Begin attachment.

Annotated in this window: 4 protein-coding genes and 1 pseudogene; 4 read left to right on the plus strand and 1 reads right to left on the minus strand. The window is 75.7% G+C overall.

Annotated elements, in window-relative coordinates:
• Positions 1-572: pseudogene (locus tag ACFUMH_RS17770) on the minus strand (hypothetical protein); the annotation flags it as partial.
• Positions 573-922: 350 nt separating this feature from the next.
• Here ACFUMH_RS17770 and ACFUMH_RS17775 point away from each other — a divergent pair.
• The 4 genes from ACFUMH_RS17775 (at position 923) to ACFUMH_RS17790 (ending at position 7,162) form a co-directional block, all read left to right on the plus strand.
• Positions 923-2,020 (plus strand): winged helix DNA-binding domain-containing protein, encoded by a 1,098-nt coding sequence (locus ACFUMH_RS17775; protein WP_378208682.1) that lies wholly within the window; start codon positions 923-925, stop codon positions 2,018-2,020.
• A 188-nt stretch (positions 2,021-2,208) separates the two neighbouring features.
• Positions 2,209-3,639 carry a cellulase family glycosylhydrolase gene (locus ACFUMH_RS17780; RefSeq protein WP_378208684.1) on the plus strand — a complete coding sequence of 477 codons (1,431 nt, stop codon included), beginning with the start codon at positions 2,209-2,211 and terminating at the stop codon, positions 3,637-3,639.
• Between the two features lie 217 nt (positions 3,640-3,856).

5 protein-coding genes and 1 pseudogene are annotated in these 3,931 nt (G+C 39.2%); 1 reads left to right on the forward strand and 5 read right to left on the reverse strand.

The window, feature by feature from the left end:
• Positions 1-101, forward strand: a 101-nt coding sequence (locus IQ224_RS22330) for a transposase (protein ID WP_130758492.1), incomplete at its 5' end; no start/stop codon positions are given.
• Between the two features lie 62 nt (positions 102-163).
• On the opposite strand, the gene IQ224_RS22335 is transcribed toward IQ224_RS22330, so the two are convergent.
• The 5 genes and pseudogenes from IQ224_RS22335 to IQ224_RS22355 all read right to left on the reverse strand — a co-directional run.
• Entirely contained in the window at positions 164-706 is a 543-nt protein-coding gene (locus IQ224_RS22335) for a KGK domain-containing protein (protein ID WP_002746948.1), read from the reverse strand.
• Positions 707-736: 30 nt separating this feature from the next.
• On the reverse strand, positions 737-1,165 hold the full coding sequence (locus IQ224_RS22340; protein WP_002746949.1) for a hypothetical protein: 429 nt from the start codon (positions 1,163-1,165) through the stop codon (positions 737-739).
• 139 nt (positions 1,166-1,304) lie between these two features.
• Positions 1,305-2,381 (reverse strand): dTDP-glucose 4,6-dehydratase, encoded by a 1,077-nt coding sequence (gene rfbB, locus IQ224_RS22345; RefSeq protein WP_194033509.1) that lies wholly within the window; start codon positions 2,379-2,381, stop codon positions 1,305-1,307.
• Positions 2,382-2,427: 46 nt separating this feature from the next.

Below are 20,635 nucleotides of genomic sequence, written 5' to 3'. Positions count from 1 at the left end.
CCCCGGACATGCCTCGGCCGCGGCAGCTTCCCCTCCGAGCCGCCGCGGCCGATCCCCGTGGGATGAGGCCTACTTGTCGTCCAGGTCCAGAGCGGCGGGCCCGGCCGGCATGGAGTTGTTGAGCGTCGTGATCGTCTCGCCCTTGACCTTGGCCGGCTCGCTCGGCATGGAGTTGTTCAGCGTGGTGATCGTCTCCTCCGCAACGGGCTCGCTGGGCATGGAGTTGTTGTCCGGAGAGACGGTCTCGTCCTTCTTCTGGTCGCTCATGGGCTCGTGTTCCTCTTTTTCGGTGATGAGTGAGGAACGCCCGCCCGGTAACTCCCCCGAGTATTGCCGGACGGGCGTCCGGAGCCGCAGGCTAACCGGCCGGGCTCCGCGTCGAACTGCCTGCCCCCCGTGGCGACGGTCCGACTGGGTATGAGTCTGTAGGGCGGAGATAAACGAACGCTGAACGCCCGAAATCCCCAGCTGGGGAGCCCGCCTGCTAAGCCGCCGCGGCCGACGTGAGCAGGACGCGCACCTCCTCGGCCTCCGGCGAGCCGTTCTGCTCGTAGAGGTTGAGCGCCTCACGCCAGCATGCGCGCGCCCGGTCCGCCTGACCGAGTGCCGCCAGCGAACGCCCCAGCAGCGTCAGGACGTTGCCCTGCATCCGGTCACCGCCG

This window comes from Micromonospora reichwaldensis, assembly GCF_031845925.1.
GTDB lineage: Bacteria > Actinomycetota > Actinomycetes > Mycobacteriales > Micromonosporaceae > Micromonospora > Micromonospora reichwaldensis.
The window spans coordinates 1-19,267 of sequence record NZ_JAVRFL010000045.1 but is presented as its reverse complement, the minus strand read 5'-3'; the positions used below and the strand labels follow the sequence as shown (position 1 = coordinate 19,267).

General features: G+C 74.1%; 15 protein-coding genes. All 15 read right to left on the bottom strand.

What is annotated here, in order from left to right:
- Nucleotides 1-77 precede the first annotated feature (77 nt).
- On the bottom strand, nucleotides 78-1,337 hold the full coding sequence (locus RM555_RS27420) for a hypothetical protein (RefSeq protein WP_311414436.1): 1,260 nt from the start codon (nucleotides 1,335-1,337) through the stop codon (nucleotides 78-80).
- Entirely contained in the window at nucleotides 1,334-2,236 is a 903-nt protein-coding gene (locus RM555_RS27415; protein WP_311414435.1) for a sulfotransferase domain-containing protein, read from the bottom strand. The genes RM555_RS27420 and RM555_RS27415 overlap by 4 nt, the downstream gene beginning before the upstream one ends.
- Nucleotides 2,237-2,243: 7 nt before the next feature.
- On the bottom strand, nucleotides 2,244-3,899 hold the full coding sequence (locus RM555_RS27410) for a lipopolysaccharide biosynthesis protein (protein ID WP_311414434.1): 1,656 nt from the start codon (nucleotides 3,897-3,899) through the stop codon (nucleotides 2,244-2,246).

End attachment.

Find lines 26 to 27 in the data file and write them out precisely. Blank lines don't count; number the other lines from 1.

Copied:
GTDB lineage: Bacteria > Actinomycetota > Actinomycetes > Mycobacteriales > Micromonosporaceae > Micromonospora > Micromonospora reichwaldensis.
The window spans coordinates 1-19,267 of sequence record NZ_JAVRFL010000045.1 but is presented as its reverse complement, the minus strand read 5'-3'; the positions used below and the strand labels follow the sequence as shown (position 1 = coordinate 19,267).